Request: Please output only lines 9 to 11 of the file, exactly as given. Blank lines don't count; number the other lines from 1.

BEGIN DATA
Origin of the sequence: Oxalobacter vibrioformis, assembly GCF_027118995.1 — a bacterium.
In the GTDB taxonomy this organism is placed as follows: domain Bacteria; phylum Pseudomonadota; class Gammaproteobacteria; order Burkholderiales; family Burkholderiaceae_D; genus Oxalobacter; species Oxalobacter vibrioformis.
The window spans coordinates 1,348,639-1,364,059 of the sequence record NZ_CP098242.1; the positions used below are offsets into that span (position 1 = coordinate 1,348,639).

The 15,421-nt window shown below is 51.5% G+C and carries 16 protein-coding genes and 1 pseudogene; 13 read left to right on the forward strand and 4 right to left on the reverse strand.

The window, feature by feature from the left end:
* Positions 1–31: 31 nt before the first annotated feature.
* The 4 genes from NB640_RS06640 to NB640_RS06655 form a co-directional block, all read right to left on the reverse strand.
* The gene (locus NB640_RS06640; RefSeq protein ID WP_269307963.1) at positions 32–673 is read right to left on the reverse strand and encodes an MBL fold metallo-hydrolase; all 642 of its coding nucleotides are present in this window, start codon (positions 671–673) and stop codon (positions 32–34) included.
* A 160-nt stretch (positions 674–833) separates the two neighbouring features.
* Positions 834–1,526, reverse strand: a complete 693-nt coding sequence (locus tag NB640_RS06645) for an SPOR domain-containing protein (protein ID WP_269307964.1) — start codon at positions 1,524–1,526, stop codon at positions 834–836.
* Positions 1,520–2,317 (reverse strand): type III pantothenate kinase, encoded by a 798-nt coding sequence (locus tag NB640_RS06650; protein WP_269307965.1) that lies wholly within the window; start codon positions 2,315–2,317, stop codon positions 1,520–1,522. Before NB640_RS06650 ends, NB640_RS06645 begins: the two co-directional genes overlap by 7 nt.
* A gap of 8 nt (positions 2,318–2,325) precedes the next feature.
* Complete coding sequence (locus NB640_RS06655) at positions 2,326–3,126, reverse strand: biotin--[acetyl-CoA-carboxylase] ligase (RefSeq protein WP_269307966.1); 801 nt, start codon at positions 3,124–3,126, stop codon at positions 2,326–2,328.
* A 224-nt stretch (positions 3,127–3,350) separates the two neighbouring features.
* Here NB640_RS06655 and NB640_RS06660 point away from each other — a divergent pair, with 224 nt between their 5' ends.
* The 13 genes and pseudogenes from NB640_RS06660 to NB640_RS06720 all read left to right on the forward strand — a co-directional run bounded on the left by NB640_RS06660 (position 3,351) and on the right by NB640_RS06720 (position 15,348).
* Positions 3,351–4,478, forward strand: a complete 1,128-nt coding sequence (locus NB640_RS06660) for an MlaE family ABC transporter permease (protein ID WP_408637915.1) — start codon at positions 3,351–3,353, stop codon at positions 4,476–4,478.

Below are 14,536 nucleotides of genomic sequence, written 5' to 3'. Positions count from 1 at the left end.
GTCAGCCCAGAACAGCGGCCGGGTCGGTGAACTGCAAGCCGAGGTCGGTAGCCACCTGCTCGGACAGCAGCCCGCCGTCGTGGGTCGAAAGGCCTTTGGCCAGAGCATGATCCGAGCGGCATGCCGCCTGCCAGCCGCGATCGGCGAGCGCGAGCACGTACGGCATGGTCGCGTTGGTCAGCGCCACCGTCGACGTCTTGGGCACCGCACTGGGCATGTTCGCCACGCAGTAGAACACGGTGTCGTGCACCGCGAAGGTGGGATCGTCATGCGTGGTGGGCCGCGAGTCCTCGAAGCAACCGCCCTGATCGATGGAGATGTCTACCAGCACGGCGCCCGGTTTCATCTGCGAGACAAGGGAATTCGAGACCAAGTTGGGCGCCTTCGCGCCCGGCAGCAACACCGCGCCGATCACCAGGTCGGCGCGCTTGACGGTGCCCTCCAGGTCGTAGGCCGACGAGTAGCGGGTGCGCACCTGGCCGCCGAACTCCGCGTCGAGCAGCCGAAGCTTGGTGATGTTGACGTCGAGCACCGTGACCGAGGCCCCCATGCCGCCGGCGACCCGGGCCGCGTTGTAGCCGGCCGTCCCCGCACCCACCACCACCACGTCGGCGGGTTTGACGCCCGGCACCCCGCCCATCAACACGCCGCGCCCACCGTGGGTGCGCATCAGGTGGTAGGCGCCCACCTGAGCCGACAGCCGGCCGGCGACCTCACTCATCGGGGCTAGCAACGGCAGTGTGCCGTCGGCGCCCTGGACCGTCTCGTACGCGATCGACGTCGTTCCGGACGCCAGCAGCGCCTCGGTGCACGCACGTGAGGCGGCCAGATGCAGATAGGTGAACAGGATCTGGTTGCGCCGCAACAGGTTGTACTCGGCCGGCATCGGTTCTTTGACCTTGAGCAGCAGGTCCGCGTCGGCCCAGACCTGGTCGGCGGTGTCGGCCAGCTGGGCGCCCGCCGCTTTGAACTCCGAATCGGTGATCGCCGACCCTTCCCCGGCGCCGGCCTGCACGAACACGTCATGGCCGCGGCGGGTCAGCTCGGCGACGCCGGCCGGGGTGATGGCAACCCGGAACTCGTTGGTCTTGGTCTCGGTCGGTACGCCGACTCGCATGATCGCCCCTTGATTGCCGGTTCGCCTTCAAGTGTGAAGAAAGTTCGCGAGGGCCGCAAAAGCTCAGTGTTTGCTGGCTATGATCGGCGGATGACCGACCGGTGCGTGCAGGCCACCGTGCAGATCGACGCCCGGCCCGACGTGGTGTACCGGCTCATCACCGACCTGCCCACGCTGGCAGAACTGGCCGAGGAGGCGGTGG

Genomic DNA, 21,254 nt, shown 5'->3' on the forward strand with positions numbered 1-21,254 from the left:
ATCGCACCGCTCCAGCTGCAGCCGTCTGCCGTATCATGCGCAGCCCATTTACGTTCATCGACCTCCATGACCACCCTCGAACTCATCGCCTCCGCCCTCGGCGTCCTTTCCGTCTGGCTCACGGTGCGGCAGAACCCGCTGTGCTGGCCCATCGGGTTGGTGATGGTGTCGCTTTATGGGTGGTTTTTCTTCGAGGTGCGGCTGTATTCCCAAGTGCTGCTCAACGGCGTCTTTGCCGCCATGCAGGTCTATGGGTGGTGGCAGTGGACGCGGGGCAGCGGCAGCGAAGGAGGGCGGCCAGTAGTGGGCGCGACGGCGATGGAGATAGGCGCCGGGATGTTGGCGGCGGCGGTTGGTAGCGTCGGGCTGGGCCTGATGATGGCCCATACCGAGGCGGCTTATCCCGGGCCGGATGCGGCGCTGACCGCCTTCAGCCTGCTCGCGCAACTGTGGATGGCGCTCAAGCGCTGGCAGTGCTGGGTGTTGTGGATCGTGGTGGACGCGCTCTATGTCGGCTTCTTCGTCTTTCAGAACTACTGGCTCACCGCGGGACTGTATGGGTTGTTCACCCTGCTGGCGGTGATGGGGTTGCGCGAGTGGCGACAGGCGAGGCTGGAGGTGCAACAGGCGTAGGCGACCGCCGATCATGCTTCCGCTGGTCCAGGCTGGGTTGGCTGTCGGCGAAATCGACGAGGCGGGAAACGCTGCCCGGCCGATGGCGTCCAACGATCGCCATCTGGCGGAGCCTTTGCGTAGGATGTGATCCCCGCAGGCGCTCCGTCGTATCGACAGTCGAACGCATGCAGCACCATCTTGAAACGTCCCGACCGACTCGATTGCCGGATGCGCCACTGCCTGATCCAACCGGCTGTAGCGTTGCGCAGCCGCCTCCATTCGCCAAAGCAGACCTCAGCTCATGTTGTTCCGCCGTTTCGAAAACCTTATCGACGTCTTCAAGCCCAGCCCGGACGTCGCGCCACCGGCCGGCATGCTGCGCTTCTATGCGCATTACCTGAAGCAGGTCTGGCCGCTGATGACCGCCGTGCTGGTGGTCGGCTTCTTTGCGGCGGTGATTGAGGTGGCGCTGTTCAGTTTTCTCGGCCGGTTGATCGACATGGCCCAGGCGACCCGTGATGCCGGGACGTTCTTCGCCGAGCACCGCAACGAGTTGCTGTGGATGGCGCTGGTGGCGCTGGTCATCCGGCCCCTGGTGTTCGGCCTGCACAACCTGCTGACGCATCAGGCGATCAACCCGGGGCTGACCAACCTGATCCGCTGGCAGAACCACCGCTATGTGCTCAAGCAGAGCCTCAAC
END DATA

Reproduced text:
* A 160-nt stretch (positions 674–833) separates the two neighbouring features.
* Positions 834–1,526, reverse strand: a complete 693-nt coding sequence (locus tag NB640_RS06645) for an SPOR domain-containing protein (protein ID WP_269307964.1) — start codon at positions 1,524–1,526, stop codon at positions 834–836.
* Positions 1,520–2,317 (reverse strand): type III pantothenate kinase, encoded by a 798-nt coding sequence (locus tag NB640_RS06650; protein WP_269307965.1) that lies wholly within the window; start codon positions 2,315–2,317, stop codon positions 1,520–1,522. Before NB640_RS06650 ends, NB640_RS06645 begins: the two co-directional genes overlap by 7 nt.